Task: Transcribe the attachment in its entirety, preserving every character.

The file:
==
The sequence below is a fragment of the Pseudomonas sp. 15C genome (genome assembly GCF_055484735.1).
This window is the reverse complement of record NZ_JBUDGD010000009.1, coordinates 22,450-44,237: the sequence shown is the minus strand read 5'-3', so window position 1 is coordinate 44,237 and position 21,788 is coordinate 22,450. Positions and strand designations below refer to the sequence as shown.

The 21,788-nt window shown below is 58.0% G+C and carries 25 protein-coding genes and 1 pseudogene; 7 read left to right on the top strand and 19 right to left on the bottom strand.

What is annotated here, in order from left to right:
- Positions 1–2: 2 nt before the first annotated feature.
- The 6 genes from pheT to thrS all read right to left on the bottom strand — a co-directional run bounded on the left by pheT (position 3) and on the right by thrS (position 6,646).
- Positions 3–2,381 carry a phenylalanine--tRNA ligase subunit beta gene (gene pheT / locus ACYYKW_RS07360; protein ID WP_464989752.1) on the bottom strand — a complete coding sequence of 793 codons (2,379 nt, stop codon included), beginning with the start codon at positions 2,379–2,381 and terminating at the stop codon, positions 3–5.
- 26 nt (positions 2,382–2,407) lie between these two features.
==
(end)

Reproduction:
The sequence below is a fragment of the Pseudomonas sp. 15C genome (genome assembly GCF_055484735.1).
This window is the reverse complement of record NZ_JBUDGD010000009.1, coordinates 22,450-44,237: the sequence shown is the minus strand read 5'-3', so window position 1 is coordinate 44,237 and position 21,788 is coordinate 22,450. Positions and strand designations below refer to the sequence as shown.

The 21,788-nt window shown below is 58.0% G+C and carries 25 protein-coding genes and 1 pseudogene; 7 read left to right on the top strand and 19 right to left on the bottom strand.

What is annotated here, in order from left to right:
- Positions 1–2: 2 nt before the first annotated feature.
- The 6 genes from pheT to thrS all read right to left on the bottom strand — a co-directional run bounded on the left by pheT (position 3) and on the right by thrS (position 6,646).
- Positions 3–2,381 carry a phenylalanine--tRNA ligase subunit beta gene (gene pheT / locus ACYYKW_RS07360; protein ID WP_464989752.1) on the bottom strand — a complete coding sequence of 793 codons (2,379 nt, stop codon included), beginning with the start codon at positions 2,379–2,381 and terminating at the stop codon, positions 3–5.
- 26 nt (positions 2,382–2,407) lie between these two features.